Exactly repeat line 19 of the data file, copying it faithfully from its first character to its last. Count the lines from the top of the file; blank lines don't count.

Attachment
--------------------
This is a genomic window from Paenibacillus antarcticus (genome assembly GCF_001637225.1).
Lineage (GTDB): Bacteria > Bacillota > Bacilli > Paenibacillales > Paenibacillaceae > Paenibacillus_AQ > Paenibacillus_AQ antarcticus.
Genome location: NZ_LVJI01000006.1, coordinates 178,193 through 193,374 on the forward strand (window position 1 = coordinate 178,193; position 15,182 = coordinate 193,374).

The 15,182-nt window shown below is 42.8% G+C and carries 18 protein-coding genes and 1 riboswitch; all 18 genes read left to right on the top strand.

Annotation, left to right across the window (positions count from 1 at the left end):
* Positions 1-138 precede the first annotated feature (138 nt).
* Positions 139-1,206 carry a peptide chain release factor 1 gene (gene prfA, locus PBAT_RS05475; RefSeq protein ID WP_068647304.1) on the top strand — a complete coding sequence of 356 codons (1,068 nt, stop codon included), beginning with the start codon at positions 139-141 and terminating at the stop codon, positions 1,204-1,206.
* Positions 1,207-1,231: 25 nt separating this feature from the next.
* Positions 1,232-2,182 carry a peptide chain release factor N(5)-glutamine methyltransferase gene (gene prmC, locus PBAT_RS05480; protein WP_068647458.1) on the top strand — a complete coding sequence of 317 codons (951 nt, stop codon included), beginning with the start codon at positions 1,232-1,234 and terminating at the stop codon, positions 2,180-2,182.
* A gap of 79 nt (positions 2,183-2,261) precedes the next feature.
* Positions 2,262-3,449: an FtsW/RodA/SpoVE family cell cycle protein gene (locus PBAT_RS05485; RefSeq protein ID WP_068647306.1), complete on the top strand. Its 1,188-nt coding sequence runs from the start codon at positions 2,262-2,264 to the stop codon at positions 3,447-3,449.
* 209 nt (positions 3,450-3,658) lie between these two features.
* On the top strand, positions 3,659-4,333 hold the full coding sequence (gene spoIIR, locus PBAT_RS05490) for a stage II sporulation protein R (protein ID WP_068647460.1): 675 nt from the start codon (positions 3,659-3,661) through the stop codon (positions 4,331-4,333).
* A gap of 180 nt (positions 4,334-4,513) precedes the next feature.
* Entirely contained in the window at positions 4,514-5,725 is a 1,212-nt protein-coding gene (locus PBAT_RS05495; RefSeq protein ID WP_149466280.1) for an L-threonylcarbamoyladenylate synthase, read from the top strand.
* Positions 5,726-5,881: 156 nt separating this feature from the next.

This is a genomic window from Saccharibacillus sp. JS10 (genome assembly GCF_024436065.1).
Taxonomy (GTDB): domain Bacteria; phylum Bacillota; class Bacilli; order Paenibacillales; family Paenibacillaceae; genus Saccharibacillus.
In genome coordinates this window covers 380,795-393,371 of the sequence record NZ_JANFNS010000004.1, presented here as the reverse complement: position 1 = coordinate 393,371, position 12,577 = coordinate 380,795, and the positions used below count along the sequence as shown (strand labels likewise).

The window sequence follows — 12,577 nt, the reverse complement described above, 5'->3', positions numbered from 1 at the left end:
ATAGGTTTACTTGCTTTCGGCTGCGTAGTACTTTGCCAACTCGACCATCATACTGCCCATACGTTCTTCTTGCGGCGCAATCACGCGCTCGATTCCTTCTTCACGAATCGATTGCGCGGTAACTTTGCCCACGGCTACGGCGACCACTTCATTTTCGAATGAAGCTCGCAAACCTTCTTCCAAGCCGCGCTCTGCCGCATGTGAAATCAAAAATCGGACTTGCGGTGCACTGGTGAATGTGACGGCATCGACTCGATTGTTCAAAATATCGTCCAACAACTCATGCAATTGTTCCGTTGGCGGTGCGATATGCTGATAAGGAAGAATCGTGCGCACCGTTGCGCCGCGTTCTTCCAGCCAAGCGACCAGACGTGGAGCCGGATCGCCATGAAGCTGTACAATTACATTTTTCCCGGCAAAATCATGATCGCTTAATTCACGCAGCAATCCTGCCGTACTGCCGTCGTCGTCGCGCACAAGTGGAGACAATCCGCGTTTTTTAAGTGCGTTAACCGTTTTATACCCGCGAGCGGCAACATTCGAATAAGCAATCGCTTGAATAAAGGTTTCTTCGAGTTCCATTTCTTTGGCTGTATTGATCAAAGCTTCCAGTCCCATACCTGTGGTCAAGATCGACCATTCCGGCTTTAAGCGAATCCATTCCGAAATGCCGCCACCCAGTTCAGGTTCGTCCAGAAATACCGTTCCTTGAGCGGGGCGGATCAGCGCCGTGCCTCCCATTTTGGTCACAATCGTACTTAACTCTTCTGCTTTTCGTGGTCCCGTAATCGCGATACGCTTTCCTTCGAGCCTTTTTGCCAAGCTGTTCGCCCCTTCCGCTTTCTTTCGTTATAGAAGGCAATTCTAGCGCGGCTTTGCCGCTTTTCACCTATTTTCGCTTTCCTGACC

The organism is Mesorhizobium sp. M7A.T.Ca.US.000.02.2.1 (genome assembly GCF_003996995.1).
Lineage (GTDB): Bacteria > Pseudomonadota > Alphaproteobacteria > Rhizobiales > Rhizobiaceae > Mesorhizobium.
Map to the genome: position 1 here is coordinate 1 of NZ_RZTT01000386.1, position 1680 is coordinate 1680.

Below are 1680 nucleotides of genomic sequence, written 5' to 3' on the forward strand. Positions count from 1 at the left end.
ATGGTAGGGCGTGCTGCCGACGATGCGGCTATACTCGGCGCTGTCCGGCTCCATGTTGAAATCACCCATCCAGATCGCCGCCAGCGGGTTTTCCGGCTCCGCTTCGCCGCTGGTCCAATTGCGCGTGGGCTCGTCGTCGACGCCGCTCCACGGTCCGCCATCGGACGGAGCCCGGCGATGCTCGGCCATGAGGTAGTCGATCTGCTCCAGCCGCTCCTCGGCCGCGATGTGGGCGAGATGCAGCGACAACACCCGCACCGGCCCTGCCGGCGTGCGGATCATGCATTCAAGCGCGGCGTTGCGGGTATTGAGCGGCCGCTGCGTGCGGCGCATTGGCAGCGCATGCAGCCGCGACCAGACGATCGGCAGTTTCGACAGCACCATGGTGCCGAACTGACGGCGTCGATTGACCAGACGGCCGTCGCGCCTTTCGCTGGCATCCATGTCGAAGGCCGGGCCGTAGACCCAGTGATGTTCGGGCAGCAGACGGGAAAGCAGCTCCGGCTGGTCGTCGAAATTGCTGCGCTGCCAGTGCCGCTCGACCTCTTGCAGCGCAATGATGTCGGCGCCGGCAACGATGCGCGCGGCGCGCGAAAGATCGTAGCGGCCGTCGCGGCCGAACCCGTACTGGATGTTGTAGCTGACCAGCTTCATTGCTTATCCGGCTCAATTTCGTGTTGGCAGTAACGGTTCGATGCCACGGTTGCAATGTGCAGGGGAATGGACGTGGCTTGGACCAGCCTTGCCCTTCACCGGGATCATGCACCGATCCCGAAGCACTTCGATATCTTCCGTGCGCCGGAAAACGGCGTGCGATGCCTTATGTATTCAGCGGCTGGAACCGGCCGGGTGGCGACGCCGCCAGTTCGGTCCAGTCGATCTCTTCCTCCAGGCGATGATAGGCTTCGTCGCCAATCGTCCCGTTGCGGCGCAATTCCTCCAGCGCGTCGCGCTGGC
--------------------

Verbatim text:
In genome coordinates this window covers 380,795-393,371 of the sequence record NZ_JANFNS010000004.1, presented here as the reverse complement: position 1 = coordinate 393,371, position 12,577 = coordinate 380,795, and the positions used below count along the sequence as shown (strand labels likewise).